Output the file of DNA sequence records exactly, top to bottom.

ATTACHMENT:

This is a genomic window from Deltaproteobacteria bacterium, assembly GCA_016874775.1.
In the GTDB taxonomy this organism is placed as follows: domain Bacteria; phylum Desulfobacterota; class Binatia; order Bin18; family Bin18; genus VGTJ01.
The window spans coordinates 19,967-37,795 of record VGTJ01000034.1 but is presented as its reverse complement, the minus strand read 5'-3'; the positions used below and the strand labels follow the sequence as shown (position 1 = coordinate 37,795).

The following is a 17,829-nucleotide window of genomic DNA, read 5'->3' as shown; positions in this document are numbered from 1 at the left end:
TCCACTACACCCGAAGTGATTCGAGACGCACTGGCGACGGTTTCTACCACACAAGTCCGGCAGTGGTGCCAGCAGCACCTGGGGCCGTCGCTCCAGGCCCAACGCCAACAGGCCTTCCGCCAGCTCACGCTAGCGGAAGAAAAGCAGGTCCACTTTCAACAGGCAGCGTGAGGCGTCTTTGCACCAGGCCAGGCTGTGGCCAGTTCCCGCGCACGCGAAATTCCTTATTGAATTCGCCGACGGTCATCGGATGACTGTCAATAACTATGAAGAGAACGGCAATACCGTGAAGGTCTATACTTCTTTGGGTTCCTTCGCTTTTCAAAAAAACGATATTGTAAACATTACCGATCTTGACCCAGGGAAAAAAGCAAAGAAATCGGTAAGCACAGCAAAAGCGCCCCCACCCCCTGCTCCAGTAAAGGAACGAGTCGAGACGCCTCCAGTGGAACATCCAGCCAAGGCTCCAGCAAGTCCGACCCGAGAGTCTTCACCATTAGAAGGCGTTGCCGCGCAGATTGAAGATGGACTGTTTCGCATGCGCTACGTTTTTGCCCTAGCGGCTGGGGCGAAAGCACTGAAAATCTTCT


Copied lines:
This is a genomic window from Deltaproteobacteria bacterium, assembly GCA_016874775.1.
In the GTDB taxonomy this organism is placed as follows: domain Bacteria; phylum Desulfobacterota; class Binatia; order Bin18; family Bin18; genus VGTJ01.
The window spans coordinates 19,967-37,795 of record VGTJ01000034.1 but is presented as its reverse complement, the minus strand read 5'-3'; the positions used below and the strand labels follow the sequence as shown (position 1 = coordinate 37,795).

The following is a 17,829-nucleotide window of genomic DNA, read 5'->3' as shown; positions in this document are numbered from 1 at the left end:
TCCACTACACCCGAAGTGATTCGAGACGCACTGGCGACGGTTTCTACCACACAAGTCCGGCAGTGGTGCCAGCAGCACCTGGGGCCGTCGCTCCAGGCCCAACGCCAACAGGCCTTCCGCCAGCTCACGCTAGCGGAAGAAAAGCAGGTCCACTTTCAACAGGCAGCGTGAGGCGTCTTTGCACCAGGCCAGGCTGTGGCCAGTTCCCGCGCACGCGAAATTCCTTATTGAATTCGCCGACGGTCATCGGATGACTGTCAATAACTATGAAGAGAACGGCAATACCGTGAAGGTCTATACTTCTTTGGGTTCCTTCGCTTTTCAAAAAAACGATATTGTAAACATTACCGATCTTGACCCAGGGAAAAAAGCAAAGAAATCGGTAAGCACAGCAAAAGCGCCCCCACCCCCTGCTCCAGTAAAGGAACGAGTCGAGACGCCTCCAGTGGAACATCCAGCCAAGGCTCCAGCAAGTCCGACCCGAGAGTCTTCACCATTAGAAGGCGTTGCCGCGCAGATTGAAGATGGACTGTTTCGCATGCGCTACGTTTTTGCCCTAGCGGCTGGGGCGAAAGCACTGAAAATCTTCT